by Mark Goulston
Forget the empty platitudes; your star employee is not a "godsend." They are a person deserving of your not infrequent acknowledgment and worthy of appreciation and respect. When was the last time you thanked them — really thanked them?
In my line of work, I frequently communicate with CEOs and their executive assistants, and nowhere is the need for gratitude more clear.
After one CEO's assistant had been particularly helpful, I replied to her email with a grateful, "I hope your company and your boss know and let you know how valuable and special you are."
She emailed back, "You don't know how much your email meant to me." It made me wonder — when was the last time her boss had thanked her?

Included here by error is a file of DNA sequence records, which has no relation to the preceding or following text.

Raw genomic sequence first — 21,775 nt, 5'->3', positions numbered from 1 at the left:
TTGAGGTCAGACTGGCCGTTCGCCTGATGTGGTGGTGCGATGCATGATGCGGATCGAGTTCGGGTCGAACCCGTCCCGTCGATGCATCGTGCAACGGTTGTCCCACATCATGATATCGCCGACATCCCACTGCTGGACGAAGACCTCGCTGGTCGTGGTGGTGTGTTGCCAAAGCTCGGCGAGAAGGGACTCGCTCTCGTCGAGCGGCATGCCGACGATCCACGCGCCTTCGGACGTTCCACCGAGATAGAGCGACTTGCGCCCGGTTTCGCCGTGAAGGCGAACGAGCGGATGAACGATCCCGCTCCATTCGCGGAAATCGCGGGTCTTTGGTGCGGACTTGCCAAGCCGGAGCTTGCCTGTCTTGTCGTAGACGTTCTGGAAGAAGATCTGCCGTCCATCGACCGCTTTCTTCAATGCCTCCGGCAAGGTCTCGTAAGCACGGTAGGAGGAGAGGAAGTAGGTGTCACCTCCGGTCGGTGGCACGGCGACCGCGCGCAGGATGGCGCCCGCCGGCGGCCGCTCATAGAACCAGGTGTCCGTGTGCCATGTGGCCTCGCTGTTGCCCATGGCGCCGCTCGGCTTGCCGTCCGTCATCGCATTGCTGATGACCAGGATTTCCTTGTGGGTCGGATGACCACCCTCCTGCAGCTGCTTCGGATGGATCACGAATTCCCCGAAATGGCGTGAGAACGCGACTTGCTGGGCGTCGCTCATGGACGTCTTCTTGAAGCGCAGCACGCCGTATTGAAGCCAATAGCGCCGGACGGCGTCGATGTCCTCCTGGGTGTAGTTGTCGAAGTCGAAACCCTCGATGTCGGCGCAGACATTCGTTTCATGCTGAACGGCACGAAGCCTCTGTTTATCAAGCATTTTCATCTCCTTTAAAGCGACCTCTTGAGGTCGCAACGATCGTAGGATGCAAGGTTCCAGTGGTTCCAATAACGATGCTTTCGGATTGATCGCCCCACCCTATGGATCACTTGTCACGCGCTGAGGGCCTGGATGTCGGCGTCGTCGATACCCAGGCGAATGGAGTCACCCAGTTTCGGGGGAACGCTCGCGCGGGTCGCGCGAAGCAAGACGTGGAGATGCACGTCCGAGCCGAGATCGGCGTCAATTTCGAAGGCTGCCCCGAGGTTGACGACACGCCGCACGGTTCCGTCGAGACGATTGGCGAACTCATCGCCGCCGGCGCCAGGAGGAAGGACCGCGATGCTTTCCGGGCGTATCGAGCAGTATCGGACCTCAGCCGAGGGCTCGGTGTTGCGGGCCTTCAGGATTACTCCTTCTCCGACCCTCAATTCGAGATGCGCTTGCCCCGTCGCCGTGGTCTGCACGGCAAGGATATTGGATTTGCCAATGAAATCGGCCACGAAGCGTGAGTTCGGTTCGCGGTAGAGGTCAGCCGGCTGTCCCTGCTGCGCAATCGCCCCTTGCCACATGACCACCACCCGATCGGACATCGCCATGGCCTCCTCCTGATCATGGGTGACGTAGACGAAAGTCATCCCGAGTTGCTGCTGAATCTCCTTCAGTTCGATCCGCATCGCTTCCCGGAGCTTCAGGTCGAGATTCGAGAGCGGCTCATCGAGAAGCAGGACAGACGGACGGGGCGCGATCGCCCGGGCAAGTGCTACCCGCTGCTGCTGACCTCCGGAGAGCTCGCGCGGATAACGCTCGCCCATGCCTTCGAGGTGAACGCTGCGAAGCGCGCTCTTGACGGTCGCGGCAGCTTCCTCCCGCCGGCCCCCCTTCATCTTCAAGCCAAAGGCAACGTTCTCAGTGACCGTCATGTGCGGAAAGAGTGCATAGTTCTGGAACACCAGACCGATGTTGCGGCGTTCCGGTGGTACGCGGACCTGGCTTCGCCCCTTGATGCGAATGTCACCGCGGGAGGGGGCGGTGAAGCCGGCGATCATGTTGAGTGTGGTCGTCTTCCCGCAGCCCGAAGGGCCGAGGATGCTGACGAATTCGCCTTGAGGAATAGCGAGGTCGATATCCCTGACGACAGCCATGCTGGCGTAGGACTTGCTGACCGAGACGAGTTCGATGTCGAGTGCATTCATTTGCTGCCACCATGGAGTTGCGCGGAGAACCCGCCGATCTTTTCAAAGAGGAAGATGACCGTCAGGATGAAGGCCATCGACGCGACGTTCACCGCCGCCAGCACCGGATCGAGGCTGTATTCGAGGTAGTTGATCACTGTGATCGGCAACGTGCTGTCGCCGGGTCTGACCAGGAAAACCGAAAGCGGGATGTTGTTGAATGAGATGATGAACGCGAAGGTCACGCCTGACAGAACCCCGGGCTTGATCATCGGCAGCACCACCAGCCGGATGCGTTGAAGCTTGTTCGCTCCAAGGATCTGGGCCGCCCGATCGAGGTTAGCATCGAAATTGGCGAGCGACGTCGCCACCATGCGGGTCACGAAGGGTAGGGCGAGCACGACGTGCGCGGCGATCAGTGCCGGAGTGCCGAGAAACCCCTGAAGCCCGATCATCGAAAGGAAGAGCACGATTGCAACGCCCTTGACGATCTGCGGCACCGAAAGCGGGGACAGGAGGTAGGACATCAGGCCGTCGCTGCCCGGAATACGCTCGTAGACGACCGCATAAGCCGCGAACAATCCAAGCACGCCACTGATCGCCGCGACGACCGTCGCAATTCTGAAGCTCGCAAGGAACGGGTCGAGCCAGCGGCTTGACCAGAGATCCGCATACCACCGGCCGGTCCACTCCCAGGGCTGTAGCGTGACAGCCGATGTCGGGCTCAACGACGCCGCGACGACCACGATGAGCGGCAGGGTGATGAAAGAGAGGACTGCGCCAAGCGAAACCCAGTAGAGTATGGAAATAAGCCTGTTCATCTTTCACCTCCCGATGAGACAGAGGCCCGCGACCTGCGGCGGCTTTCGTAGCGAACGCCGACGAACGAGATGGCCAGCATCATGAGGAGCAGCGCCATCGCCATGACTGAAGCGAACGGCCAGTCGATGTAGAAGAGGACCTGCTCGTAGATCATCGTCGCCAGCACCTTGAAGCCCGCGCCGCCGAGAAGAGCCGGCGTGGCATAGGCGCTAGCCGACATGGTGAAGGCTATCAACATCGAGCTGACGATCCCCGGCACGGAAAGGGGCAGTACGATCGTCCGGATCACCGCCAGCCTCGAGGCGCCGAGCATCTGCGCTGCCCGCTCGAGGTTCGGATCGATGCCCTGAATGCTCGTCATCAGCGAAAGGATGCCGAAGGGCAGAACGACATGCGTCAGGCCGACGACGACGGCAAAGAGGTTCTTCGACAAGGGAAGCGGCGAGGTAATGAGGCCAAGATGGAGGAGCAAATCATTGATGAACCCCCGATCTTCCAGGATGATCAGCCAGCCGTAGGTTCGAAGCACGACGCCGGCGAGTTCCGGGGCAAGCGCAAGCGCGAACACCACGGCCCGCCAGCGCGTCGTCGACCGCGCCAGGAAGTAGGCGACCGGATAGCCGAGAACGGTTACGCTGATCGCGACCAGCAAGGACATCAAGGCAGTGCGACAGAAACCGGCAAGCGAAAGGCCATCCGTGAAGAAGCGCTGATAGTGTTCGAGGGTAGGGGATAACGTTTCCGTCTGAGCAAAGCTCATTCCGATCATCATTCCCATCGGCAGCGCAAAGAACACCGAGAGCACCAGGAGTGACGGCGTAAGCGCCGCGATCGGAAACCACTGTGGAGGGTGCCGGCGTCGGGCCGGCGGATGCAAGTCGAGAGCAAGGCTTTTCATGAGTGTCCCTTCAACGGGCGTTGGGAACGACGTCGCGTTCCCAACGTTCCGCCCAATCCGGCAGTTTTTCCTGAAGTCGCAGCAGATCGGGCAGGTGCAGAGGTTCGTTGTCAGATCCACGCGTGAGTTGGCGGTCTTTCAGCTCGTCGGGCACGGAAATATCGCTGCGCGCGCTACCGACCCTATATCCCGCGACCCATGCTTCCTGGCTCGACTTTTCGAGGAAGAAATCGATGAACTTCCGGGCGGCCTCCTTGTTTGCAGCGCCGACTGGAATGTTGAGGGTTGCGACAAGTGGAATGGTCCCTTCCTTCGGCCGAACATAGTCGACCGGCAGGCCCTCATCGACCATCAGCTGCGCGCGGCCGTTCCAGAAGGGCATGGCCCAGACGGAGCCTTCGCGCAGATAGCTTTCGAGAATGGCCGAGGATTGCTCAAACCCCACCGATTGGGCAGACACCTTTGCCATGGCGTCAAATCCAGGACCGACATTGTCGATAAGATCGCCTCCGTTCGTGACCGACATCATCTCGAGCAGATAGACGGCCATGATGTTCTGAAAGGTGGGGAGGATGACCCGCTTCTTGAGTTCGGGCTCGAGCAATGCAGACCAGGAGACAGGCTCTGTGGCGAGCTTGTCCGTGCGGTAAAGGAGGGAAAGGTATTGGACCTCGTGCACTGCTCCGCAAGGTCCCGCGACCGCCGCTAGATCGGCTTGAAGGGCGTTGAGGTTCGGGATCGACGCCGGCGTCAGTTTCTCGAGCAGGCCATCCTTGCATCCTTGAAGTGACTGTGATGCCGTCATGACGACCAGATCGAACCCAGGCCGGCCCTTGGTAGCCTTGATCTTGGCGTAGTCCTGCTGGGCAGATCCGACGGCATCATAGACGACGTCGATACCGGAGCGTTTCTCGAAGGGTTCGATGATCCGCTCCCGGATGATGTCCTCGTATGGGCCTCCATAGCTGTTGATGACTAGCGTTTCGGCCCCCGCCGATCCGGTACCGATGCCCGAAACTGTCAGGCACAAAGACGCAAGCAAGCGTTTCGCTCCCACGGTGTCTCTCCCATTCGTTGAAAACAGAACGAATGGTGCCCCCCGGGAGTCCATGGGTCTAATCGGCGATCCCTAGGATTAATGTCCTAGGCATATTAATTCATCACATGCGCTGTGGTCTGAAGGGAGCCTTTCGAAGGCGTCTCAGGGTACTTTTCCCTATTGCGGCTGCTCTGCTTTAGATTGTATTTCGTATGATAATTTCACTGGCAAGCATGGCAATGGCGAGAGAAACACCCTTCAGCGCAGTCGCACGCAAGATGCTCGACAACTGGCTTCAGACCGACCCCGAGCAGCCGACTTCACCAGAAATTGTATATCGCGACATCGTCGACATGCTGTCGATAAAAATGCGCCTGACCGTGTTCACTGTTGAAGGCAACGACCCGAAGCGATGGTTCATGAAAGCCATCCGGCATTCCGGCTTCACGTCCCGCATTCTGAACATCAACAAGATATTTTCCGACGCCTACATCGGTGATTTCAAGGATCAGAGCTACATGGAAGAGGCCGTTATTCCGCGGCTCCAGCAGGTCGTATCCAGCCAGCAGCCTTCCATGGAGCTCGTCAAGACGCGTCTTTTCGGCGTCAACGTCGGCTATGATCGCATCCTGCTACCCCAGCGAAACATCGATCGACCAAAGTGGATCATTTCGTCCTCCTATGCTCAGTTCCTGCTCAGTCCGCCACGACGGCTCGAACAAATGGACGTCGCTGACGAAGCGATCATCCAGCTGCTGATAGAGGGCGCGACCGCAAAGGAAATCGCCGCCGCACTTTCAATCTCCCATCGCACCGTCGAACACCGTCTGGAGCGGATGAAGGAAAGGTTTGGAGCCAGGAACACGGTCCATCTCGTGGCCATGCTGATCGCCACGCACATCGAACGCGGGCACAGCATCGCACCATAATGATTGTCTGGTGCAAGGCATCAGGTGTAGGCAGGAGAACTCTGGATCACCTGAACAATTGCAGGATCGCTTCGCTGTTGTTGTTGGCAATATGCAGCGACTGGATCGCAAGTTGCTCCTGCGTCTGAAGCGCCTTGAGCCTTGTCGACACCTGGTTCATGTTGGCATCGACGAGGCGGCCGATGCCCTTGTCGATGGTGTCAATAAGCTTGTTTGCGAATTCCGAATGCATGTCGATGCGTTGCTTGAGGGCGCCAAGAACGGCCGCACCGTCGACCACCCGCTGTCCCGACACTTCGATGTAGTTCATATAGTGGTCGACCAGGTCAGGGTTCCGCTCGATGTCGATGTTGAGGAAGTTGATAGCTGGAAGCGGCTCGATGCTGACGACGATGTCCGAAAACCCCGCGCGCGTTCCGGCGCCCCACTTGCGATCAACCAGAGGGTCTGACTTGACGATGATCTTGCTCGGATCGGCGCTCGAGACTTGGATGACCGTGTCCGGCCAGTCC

This happens frequently. For instance, a few years ago, I was trying to get in touch with one of the world's most well-known CEOs about an article. His assistant had done a great and friendly job of gatekeeping. So when I wrote to her boss, I included this: "When I get to be rich, I'm going to hire someone like your assistant — to protect me from people like me. She was helpful, friendly, feisty vs. boring and yet guarded access to you like a loyal pit bull. If she doesn't know how valuable she is to you, you are making a big managerial mistake and YOU should know better."
A week later I called